“Getting on with the job” was the theme of the Liberal Party’s Federal
Council meeting at the Canberra Hyatt over the weekend. Low key and
neither cocky nor complacent. In theory, anyway.

The prime minister didn’t quite end up using Uriah Heep language, but
on the eve on Senate control other members of his party are less
‘umble. He told a do at the Lodge on Friday night that the first time
he visited there in the sixties, as a party functionary from NSW, Bob Menzies mixed the drinks. The poor little blighter would
have been run off his feet if he tried something similar.

Liberals and corporate observers flocked to the Council. The Libs
looked sleek and satisfied. The corporate types were falling over
themselves to part with $7,500 in exchange for proximity to power. And
more than 600 people turned out for the $150 a head Council dinner on
Saturday night. That’s quite a shindig.

But the prime minister was in his best boring uncle mode when he gave
his address to the Council yesterday. No triumphalism. Just John Howard
at his cleverest. He scoffed at talk of “absolute
monarchies.” “We’re going to actually see in a sense the final
votes in the election counted, that’s all that’s going to happen on the
1 July, nothing more because we have this constitution that gives
fixed terms to our Senators.” Taking control of the Senate was the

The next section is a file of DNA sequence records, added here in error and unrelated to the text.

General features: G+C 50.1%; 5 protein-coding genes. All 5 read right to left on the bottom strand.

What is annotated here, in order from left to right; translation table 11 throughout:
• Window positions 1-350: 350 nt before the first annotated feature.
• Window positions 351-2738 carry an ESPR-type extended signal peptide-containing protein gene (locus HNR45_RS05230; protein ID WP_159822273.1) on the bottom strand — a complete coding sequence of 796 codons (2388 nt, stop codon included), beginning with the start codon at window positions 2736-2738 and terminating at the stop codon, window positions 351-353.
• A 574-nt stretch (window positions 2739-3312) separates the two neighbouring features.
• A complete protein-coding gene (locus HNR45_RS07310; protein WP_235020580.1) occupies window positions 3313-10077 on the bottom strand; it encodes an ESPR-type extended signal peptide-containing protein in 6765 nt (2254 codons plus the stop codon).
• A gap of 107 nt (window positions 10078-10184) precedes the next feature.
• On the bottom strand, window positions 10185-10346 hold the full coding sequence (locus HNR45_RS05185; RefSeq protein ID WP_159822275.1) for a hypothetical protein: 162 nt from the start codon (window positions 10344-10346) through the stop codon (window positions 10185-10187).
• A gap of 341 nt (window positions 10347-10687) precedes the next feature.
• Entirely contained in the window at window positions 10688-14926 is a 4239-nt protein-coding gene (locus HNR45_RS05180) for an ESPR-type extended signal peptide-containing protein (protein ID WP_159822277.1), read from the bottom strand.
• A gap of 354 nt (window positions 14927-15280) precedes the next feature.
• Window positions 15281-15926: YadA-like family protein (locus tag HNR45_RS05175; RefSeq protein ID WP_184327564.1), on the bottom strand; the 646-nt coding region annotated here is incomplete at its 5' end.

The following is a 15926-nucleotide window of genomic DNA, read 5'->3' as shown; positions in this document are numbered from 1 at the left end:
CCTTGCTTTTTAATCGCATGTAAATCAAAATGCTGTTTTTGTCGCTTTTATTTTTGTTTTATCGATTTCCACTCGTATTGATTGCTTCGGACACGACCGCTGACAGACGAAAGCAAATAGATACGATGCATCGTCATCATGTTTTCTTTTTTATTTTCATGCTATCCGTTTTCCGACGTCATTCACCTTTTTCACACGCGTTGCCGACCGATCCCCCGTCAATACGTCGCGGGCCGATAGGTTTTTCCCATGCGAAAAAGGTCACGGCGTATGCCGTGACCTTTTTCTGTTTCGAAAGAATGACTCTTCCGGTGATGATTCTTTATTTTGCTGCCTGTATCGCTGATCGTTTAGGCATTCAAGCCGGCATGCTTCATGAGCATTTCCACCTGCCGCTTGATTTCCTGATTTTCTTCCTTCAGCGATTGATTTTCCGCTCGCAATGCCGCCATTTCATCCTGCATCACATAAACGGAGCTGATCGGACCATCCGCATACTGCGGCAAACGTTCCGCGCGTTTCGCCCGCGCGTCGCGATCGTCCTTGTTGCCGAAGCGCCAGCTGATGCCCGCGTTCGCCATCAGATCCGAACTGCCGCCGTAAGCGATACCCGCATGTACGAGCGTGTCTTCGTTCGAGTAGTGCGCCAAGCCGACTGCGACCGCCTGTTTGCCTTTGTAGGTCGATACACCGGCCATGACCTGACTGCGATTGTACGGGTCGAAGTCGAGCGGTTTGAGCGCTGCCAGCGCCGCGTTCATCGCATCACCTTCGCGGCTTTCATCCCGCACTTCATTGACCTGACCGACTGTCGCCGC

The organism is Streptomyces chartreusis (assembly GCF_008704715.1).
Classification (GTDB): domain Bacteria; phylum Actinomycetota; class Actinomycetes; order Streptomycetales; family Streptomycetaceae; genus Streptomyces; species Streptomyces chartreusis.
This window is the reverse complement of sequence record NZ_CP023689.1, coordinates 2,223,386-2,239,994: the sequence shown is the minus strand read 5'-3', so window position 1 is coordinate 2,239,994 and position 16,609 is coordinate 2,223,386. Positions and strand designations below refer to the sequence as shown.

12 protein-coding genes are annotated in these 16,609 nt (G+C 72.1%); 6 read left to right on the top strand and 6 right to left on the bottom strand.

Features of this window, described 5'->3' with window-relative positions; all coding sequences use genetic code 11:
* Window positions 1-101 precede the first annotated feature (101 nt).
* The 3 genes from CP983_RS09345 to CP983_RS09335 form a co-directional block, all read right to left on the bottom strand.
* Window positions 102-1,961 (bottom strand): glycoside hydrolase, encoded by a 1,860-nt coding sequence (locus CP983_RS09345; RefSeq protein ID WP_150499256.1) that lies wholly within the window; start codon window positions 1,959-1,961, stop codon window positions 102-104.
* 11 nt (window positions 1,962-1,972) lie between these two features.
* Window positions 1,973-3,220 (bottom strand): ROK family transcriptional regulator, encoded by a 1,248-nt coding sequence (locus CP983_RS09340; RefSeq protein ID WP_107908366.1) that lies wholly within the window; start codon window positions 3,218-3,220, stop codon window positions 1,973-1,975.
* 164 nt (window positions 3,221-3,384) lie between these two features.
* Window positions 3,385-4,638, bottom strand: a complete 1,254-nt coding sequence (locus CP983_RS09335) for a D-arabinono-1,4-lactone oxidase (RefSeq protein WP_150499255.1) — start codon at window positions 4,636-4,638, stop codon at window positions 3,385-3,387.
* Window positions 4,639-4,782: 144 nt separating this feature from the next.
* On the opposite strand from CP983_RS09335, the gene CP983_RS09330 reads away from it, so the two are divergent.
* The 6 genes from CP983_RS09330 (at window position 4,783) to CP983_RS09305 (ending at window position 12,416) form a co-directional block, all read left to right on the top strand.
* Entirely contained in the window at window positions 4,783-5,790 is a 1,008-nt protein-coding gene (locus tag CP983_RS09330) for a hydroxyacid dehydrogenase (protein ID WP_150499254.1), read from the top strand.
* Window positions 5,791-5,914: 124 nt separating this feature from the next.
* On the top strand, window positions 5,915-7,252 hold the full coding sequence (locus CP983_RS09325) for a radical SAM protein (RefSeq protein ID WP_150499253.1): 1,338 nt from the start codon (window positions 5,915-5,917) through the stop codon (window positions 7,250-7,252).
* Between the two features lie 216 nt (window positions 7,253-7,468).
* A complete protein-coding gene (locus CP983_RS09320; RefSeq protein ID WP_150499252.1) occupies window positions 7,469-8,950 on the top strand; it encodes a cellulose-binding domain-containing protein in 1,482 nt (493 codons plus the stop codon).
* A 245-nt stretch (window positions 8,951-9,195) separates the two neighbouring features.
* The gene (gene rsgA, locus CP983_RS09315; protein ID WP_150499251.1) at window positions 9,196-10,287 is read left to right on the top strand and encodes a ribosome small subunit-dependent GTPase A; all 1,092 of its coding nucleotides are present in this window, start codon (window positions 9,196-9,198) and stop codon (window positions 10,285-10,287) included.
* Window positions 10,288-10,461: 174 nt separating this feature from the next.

final demonstration of the “trust” he asked voters to place in him when
he announced the election date last August.

All of which, of course, is true. And something very handy – very humble –
to be able to say when you want to shove legislation that in some
cases will overturn almost a century of practice. Now that’s getting on
with the job. But who’ll actually have the top job? Talk for a while
from the Costello camp has suggested we should expect something next
year. At the federal Council dinner on Saturday night Alexander
Downer’s bid to be deputy and treasurer was being talked up – way up.
If they’re talking about that role, is the other one settled?

Costello invoked Menzies when he introduced the prime minister
yesterday – not in the usual sense that Liberals invoke Menzies, but
more as if Howard was being placed in the pantheon. Such an elevation
normally involves ascending to a higher plane. That would create a
vacancy among the mortals. Or is it all wishful thinking on the treasurer’s part?

Peter Fray

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